Individual, interpersonal, community, and structural barriers to pre-exposure prophylaxis (PrEP) uptake and adherence of Black and Hispanic transgender women were identified in a substudy published in the journal AIDS and Behavior.
Transgender women, assigned male gender at birth and identifying as female, are affected by HIV disproportionately. This population represents 84% of transgender people infected with HIV between 2009 and 2014. A higher percentage of Black (44%) and Hispanic (26%) transgender women are living with HIV than those who are White (7%).
Between July 2018 and August 2019, participants were recruited from a parent study of a Southern California-based PrEP demonstration project among transgender people conducted by the California Collaborative Treatment Group. Participants who completed week 12 data collection were eligible to participate in this substudy, consisting of a qualitative interview about PrEP uptake and adherence that followed a socioecological framework.
Additionally, 10 healthcare providers (HCPs) who provided healthcare and PrEP-related services to Black and Hispanic transgender women were also interviewed. A total of 30 transgender women (16 Hispanic, 10 Black, 4 mixed race) who participated in this substudy had the following characteristics:
- 29.8 years was their average age
- 77% had stable housing
- 53% were employed in the previous 6 months
- 57% used marijuana
- 47% met criteria for post-traumatic stress disorder (PTSD) according to the screening tool used
PrEP adherence data were collected via blood samples, and the results were as follows:
- 14 (46.7%) had perfect adherence (7 doses/wk)
- 5 (16.7%) were adherent or protected (4-6 doses/wk)
- 11 (36.7%) were nonadherent (<4 doses/wk)
Individual-level barriers were defined as experiences that heavily influence individual attitudes and behaviors, such as cost concerns, mental health issues, substance use, and PrEP adverse effects, including interactions with feminizing hormone therapy. The transgender women conveyed the primary reason they were currently on PrEP was due to the substudy providing PrEP free-of-charge, and they would not otherwise pay for the treatment out of pocket.
Interpersonal-level barriers were defined as factors related to interactions between the participant and other important people in their lives, including intimate partners and HCPs. Some women revealed that their partner may interpret the idea of PrEP as dishonesty within the relationship. Others described negative experiences with HCPs due to cultural insensitivity and a lack of knowledge about transgender health.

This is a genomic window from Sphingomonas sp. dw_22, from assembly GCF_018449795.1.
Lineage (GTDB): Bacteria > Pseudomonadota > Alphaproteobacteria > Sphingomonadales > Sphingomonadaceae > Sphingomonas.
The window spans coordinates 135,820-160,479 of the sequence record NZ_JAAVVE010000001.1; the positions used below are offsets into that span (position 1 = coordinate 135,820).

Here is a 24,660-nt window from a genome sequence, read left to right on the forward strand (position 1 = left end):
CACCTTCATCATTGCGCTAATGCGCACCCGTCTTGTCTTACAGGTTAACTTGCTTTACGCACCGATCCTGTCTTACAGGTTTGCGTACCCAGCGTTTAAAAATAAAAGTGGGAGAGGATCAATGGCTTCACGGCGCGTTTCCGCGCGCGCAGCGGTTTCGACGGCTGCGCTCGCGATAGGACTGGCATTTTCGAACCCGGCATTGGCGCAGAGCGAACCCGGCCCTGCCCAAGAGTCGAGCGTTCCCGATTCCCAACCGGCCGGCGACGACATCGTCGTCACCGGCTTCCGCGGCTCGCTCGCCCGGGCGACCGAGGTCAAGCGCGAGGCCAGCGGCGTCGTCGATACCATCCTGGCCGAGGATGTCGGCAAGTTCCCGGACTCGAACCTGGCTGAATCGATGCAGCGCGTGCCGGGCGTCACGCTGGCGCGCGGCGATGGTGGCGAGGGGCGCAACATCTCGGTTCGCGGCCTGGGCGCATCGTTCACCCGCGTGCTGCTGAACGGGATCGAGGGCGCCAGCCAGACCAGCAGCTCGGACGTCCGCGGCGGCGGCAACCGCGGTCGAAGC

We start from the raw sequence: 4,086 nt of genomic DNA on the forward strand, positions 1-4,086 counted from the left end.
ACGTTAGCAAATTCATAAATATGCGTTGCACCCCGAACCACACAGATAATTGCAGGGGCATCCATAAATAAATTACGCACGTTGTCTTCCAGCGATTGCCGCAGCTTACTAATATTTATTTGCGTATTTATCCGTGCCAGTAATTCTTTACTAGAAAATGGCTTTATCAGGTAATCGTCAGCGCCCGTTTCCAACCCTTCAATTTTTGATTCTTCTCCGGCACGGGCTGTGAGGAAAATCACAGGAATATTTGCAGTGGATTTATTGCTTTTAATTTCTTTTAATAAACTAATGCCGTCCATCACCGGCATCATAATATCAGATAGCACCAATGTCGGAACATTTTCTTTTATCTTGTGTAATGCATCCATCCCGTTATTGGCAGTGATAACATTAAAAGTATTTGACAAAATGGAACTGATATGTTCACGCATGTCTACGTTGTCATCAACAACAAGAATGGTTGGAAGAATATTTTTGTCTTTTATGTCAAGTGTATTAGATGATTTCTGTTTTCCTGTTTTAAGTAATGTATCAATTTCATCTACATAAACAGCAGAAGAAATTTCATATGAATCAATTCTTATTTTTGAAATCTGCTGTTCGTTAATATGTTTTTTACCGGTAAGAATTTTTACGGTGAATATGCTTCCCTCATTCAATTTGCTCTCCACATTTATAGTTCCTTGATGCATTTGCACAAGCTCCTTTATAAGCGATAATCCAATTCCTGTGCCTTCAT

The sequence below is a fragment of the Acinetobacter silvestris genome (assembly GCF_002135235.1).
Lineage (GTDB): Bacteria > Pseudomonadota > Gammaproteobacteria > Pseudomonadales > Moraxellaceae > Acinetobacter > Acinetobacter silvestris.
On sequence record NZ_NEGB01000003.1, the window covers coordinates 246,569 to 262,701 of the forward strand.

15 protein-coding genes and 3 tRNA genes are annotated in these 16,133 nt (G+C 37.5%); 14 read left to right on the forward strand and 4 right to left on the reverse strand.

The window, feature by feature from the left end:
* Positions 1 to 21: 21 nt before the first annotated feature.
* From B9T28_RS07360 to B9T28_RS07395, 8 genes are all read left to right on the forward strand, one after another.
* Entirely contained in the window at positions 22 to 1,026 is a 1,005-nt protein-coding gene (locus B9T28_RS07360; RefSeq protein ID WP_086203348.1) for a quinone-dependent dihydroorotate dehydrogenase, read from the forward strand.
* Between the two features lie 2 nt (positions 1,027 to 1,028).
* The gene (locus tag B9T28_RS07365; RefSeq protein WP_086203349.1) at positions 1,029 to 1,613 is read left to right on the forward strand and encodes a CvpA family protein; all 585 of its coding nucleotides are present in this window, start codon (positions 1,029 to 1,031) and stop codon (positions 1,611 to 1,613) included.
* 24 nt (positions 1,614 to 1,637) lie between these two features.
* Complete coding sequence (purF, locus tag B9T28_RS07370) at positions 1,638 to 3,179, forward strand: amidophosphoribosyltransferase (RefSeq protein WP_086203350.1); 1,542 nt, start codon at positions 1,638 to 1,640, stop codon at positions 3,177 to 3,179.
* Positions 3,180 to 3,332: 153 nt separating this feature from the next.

Stigma, negative community opinions, and uncomfortable encounters in healthcare settings were some community-level barriers mentioned. Transgender women revealed the stigma of being on PrEP and being perceived as overly sexually active were obstacles to PrEP uptake and adherence. HCPs indicated misinformation, medical mistrust, and myths concerning PrEP are also hindrances.
Structural-level barriers were defined as elements that significantly influence participants’ social capital and access to resources, including housing insecurity, employment issues, and reliable transportation. Both participants and HCPs recognized obtaining stable housing was a higher priority than initiating PrEP.
Along with PrEP promotional materials that specifically feature and target Black and Hispanic transgender women, interventions for structural-level barriers “should be prioritized and implemented in order to increase PrEP uptake and improve adherence,” study authors concluded.
Ogunbajo A, Storholm ED, Ober AJ, et al. Multilevel barriers to HIV PrEP uptake and adherence among Black and Hispanic/Latinx transgender women in southern California. AIDS Behav. Published online January 29, 2021. doi:10.1007/s10461-021-03159-2